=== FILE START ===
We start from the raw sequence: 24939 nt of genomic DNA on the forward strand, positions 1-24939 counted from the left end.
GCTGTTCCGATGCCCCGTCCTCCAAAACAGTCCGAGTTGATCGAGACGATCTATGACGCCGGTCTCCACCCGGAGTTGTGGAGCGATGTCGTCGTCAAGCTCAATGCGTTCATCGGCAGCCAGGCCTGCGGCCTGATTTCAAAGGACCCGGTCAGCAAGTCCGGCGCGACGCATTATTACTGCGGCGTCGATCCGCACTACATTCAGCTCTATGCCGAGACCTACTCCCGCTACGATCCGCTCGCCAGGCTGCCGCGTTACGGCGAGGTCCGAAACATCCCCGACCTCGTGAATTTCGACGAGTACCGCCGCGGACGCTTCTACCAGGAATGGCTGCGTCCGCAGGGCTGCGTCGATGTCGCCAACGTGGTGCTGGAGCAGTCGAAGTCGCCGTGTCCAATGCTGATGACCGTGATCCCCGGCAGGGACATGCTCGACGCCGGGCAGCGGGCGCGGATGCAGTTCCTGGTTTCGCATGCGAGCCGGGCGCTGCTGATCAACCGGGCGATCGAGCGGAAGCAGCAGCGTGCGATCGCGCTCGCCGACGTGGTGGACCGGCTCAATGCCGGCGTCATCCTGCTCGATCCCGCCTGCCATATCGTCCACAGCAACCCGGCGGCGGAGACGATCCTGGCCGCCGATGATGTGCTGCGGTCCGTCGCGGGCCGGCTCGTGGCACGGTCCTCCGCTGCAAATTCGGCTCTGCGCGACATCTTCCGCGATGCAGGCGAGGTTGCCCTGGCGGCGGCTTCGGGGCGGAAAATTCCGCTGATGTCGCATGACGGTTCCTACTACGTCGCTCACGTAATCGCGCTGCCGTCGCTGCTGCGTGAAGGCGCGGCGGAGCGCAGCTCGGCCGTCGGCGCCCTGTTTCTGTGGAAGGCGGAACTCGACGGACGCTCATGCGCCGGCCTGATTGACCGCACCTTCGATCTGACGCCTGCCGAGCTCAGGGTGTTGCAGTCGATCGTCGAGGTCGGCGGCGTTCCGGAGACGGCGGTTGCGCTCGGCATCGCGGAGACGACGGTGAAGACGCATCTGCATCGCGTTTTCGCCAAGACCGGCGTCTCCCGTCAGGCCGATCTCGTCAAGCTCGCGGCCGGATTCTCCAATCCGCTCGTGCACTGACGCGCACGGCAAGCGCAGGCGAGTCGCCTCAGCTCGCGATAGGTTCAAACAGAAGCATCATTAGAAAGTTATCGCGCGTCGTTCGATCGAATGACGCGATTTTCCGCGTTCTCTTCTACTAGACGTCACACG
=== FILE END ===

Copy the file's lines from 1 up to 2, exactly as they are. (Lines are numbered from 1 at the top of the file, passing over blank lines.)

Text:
We start from the raw sequence: 24939 nt of genomic DNA on the forward strand, positions 1-24939 counted from the left end.
GCTGTTCCGATGCCCCGTCCTCCAAAACAGTCCGAGTTGATCGAGACGATCTATGACGCCGGTCTCCACCCGGAGTTGTGGAGCGATGTCGTCGTCAAGCTCAATGCGTTCATCGGCAGCCAGGCCTGCGGCCTGATTTCAAAGGACCCGGTCAGCAAGTCCGGCGCGACGCATTATTACTGCGGCGTCGATCCGCACTACATTCAGCTCTATGCCGAGACCTACTCCCGCTACGATCCGCTCGCCAGGCTGCCGCGTTACGGCGAGGTCCGAAACATCCCCGACCTCGTGAATTTCGACGAGTACCGCCGCGGACGCTTCTACCAGGAATGGCTGCGTCCGCAGGGCTGCGTCGATGTCGCCAACGTGGTGCTGGAGCAGTCGAAGTCGCCGTGTCCAATGCTGATGACCGTGATCCCCGGCAGGGACATGCTCGACGCCGGGCAGCGGGCGCGGATGCAGTTCCTGGTTTCGCATGCGAGCCGGGCGCTGCTGATCAACCGGGCGATCGAGCGGAAGCAGCAGCGTGCGATCGCGCTCGCCGACGTGGTGGACCGGCTCAATGCCGGCGTCATCCTGCTCGATCCCGCCTGCCATATCGTCCACAGCAACCCGGCGGCGGAGACGATCCTGGCCGCCGATGATGTGCTGCGGTCCGTCGCGGGCCGGCTCGTGGCACGGTCCTCCGCTGCAAATTCGGCTCTGCGCGACATCTTCCGCGATGCAGGCGAGGTTGCCCTGGCGGCGGCTTCGGGGCGGAAAATTCCGCTGATGTCGCATGACGGTTCCTACTACGTCGCTCACGTAATCGCGCTGCCGTCGCTGCTGCGTGAAGGCGCGGCGGAGCGCAGCTCGGCCGTCGGCGCCCTGTTTCTGTGGAAGGCGGAACTCGACGGACGCTCATGCGCCGGCCTGATTGACCGCACCTTCGATCTGACGCCTGCCGAGCTCAGGGTGTTGCAGTCGATCGTCGAGGTCGGCGGCGTTCCGGAGACGGCGGTTGCGCTCGGCATCGCGGAGACGACGGTGAAGACGCATCTGCATCGCGTTTTCGCCAAGACCGGCGTCTCCCGTCAGGCCGATCTCGTCAAGCTCGCGGCCGGATTCTCCAATCCGCTCGTGCACTGACGCGCACGGCAAGCGCAGGCGAGTCGCCTCAGCTCGCGATAGGTTCAAACAGAAGCATCATTAGAAAGTTATCGCGCGTCGTTCGATCGAATGACGCGATTTTCCGCGTTCTCTTCTACTAGACGTCACACG